Motor traffic noise pollution is really two separate problems. The first is local spikes in noise from individual vehicles, sometimes deliberately driven - and even modified - to make noise. The second is high levels of ambient noise from motor traffic generally.
Deliberate noise creation is basically a form of vandalism, but is transient and so given less attention than (say) flytipping, even though its effects may be worse, given the consequences of disturbed sleep, loss of concentration and so forth. Mopeds and motorcycles are a particular problem, being louder than cars, but the worst offenders are vehicles modified or driven to deliberately create noise. Unwarranted use of horns also falls into this category. A single revved-up motorcycle going down Broad St can disturb hundreds of people and interrupt scores of conversations ("a jacked-up motorcycle in the middle of the night can easily wake up 10,000 Parisians").
High levels of ambient noise can be significant over large areas — the noise from Oxford's ring road reaches for kilometres — and though the impacts are less obvious (people are less likely to be woken up) the health effects are significant. Noise levels depend on traffic speed and volume and on distance, with intervening physical barriers (in most cases other housing) providing effective buffering.
This video is a good introduction to noise pollution.
Traffic removal/reduction will obviously help, and reduced noise pollution will be one positive effect from the Central Oxfordshire Travel Plan and its broader measures to reduce motor traffic. There may be some gains from shifting traffic away from narrower streets to wider main roads with larger setbacks to homes.
The other obvious approach is to reduce tyre and aerodynamic noise through speed reduction, dropping Oxford's main roads to 20mph and its ring road to 40mph. The 20mph changes will help with noise as well as road danger (in Lausanne, noise reduction was a significant part of the health gains from 30kmh/20mph speeds) and 40mph on the ring-road would have a dramatic effect, especially if enforced by average speed cameras. Using sound barriers may be appropriate in some places (as along the A34 past Botley) and "quiet asphalt" could be an option on roads with noise concerns and no other possible ameliorations (the B480/Oxford Rd?). Where necessary, sound-proofing individual buildings should be integrated into schemes to improve insulation and heating.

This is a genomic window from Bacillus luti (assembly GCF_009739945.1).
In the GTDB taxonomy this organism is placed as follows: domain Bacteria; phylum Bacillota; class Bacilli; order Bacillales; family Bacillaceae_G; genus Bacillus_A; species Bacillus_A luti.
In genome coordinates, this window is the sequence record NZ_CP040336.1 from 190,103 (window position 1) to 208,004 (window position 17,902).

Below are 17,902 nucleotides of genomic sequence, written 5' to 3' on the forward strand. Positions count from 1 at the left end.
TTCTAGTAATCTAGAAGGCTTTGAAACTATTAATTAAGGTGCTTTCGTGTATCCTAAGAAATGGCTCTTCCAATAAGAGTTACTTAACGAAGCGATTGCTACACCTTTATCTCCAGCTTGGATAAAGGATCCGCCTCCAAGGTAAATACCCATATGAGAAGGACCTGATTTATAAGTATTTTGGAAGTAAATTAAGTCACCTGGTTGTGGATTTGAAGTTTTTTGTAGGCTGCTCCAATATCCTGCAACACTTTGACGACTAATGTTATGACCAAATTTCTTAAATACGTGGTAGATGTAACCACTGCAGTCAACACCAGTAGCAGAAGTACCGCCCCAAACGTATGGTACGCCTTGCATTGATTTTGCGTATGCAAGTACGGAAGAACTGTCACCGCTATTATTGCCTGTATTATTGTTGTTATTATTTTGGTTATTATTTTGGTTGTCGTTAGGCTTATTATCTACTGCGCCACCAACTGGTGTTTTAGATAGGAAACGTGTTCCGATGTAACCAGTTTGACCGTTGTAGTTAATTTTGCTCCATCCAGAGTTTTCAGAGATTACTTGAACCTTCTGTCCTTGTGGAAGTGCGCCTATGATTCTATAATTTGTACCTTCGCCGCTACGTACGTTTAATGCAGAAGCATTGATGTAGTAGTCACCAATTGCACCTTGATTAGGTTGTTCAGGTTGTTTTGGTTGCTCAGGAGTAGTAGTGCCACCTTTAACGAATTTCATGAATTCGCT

Addressing noise spikes from individual vehicles is harder. The county has already consulted on eight cameras to stop mopeds transiting pedestrian areas of the city centre, and now has the powers to put those in, but there is no information on if or when those will be implemented. My hope is that, as well as reducing noise pollution in the inner city, this will induce a lot of delivery drivers to shift from mopeds to e-bikes, reducing noise across the city (even if some of the e-bikes are illegally powered and actually unregistered electric mopeds). ANPR cameras could also be used to enforce restrictions elsewhere (for example, augmenting the bollards on Divinity and Southfield Rds) to help drive that shift. I don't think noise cameras would help much, as they would only protect short stretches of individual streets and roads, but more regular police enforcement would.